FTTH backed in the USSR as former Soviet region leaves the West behind
Joseph O'Halloran | 21-02-2013
Even as European fibre-to-the-home deployment continues to grow steadily overall, there is a huge disparity among the regionís nation states with respect to FTTH deployment and development.
According to statistics released by the FTTH Council Europe, Russia is the clear fibre leader, adding 2.2 million new FTTH subscribers in the second half of 2012, more than all of the 27 Member States of the European Union combined. This corresponds to a dramatic increase in FTTH subscribers of more than 42% to reach a grand total of 7.5 million homes.
Yet across the EU27 countries, the number of FTTH subscribers continued to grow at an accelerated rate of 15% in the second half of 2012. During this period, Europe added 820,000 subscribers in total, bringing the number of fibre-connected homes to 6.24 million. Scandinavia, Baltic countries and the Netherlands contributed 26% of these new subscribers, Eastern European economies 33%, and France and Portugal 30%.
Certain regions, most notably the UK which has less than 0.1% of fibre connected homes, did not even figure on the official charts.
In terms of household penetration, Lithuania remained the dominant fibre nation boasting 100% coverage of FTTH and over 31% of homes connected to fibre. Sweden was in second place with 22.6% of homes having FTTH subscriptions. In the ranking, ten nations can now claim more than 10% FTTH penetration, up from seven in June 2012. In order from the top they are Lithuania, Sweden, Bulgaria, Latvia, Norway, Russia, Slovakia, Slovenia, Denmark and Portugal.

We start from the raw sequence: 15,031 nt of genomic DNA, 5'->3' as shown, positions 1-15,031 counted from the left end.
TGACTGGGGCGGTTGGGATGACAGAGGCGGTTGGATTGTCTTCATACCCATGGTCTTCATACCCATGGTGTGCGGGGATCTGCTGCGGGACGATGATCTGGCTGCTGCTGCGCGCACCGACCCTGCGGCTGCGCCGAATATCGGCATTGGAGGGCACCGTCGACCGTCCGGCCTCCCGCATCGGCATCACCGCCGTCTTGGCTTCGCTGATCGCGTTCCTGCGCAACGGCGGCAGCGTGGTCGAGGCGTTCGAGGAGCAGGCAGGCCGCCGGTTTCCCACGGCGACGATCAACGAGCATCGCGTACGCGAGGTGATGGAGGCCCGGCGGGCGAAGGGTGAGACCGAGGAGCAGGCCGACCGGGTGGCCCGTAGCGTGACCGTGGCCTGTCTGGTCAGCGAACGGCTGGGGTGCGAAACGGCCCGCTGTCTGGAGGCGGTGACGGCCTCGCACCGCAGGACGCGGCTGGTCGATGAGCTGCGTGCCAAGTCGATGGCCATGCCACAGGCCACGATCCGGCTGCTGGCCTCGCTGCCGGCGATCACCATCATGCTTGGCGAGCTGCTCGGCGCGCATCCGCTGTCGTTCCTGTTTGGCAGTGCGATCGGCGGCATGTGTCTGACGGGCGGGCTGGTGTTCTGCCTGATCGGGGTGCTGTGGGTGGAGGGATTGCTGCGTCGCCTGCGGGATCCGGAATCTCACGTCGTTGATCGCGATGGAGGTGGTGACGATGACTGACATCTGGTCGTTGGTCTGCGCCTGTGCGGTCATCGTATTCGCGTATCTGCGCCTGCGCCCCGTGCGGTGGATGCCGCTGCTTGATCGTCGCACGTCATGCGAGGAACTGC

"Eastern Europe and Scandinavian countries have reinforced their position as fibre leaders, and the disparity between the early and late adopters is becoming even more apparent," commented Karin Ahl, president of the FTTH Council Europe. "These FTTH leaders are gaining an economic advantage over their less well-connected neighbours. Good communications infrastructure helps to retain existing businesses and attract new ones. Countries that delay the roll out of FTTH are looking at a serious lost opportunity to prepare for their economic future."